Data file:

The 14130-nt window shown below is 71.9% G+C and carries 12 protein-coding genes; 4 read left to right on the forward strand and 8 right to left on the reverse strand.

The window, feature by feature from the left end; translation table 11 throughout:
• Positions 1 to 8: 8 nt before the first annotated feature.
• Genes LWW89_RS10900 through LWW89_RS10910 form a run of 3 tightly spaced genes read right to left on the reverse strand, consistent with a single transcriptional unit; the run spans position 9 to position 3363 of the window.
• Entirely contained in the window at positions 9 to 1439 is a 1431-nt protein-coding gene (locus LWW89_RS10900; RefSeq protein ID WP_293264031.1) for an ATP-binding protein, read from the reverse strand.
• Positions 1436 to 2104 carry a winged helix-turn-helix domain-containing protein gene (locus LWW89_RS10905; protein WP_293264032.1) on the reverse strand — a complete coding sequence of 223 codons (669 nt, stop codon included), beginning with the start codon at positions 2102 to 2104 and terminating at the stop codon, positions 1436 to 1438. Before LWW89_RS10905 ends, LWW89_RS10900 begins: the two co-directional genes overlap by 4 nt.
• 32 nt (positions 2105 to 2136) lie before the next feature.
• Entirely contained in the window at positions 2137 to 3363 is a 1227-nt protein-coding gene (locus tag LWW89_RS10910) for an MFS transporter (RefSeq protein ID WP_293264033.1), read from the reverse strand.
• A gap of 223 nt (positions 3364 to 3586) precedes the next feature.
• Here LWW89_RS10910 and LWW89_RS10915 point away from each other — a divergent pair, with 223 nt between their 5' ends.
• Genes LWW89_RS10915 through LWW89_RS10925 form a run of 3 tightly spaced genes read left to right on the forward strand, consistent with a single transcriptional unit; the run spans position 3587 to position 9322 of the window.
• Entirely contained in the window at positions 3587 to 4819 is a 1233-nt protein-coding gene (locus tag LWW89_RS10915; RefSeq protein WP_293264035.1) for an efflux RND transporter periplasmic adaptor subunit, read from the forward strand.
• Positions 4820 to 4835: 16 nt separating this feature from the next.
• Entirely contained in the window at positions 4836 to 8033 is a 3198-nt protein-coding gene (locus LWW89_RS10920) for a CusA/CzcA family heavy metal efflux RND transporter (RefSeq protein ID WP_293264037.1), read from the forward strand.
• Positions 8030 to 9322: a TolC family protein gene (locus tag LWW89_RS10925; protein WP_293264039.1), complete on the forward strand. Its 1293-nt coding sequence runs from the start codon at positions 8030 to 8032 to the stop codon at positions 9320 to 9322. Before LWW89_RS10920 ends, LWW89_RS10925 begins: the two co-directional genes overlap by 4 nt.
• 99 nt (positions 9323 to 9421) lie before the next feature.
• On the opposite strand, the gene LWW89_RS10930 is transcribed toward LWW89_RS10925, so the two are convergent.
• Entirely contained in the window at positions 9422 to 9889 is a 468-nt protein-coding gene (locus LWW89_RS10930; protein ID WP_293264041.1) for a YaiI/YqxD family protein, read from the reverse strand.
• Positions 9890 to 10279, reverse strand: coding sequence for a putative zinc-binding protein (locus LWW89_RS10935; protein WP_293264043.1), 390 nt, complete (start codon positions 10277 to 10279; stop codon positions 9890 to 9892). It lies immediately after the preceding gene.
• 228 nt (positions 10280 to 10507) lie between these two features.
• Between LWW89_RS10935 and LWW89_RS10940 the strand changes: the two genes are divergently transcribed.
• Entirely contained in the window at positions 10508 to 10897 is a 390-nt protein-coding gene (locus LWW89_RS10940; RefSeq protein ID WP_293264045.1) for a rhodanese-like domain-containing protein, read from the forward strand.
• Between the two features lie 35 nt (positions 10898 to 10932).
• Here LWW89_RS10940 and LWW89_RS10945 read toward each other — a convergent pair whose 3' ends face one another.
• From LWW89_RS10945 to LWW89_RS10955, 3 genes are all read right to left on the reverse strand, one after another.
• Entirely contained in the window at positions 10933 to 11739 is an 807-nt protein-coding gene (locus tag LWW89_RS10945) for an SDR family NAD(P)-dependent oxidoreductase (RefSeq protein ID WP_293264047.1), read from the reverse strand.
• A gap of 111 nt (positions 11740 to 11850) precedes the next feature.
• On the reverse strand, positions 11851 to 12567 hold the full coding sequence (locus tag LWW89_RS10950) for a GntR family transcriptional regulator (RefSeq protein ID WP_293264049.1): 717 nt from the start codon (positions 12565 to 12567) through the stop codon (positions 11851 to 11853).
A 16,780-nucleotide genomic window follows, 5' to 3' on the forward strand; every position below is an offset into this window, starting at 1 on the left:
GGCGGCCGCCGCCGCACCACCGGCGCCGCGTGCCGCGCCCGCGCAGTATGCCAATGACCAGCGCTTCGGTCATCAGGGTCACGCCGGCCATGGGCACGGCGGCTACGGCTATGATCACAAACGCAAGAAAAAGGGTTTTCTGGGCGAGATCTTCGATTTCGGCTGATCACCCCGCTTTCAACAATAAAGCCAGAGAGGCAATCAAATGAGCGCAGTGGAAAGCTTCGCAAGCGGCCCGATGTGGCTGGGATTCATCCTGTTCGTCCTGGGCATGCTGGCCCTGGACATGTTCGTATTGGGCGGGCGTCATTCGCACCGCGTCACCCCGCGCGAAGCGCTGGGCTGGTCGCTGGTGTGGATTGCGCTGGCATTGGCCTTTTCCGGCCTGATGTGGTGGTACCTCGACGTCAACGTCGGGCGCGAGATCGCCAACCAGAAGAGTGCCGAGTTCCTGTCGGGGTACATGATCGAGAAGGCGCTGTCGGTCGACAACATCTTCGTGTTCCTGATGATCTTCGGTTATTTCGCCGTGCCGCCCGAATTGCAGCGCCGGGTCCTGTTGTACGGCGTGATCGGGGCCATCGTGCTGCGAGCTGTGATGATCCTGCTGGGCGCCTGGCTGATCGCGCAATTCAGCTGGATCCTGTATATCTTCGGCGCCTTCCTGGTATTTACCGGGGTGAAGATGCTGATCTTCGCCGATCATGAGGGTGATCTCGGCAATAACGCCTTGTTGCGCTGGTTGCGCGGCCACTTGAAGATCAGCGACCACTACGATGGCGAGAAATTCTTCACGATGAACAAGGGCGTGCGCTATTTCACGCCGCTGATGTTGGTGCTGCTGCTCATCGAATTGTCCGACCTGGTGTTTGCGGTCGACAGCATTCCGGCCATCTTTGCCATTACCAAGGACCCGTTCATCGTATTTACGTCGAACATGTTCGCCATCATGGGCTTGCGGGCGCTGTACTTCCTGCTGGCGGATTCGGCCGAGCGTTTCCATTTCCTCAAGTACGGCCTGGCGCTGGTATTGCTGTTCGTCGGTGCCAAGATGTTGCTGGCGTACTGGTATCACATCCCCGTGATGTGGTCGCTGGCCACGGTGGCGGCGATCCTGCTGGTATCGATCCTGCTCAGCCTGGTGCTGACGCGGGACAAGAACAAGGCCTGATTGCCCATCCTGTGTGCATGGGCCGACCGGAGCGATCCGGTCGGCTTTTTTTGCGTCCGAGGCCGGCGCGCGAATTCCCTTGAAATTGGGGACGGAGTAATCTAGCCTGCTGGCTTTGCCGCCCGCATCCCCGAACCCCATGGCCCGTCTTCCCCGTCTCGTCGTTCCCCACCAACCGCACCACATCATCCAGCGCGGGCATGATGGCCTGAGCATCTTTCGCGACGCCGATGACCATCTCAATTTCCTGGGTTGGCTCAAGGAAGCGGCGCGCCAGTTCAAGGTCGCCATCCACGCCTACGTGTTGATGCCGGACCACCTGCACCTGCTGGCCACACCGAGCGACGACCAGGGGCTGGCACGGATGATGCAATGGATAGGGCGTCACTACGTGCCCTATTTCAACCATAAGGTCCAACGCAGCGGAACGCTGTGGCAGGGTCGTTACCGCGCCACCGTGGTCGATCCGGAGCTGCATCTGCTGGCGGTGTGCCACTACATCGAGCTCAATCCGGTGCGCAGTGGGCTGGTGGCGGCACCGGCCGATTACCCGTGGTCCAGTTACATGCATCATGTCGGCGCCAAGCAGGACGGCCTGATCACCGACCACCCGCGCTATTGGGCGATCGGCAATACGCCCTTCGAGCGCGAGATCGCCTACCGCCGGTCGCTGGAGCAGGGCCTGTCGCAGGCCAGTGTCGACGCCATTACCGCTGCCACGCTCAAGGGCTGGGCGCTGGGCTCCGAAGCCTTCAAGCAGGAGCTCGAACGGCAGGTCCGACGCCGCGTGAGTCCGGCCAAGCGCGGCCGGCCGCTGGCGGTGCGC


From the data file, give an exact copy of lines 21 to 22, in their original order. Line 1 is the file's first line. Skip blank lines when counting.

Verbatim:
• Between LWW89_RS10935 and LWW89_RS10940 the strand changes: the two genes are divergently transcribed.
• Entirely contained in the window at positions 10508 to 10897 is a 390-nt protein-coding gene (locus LWW89_RS10940; RefSeq protein ID WP_293264045.1) for a rhodanese-like domain-containing protein, read from the forward strand.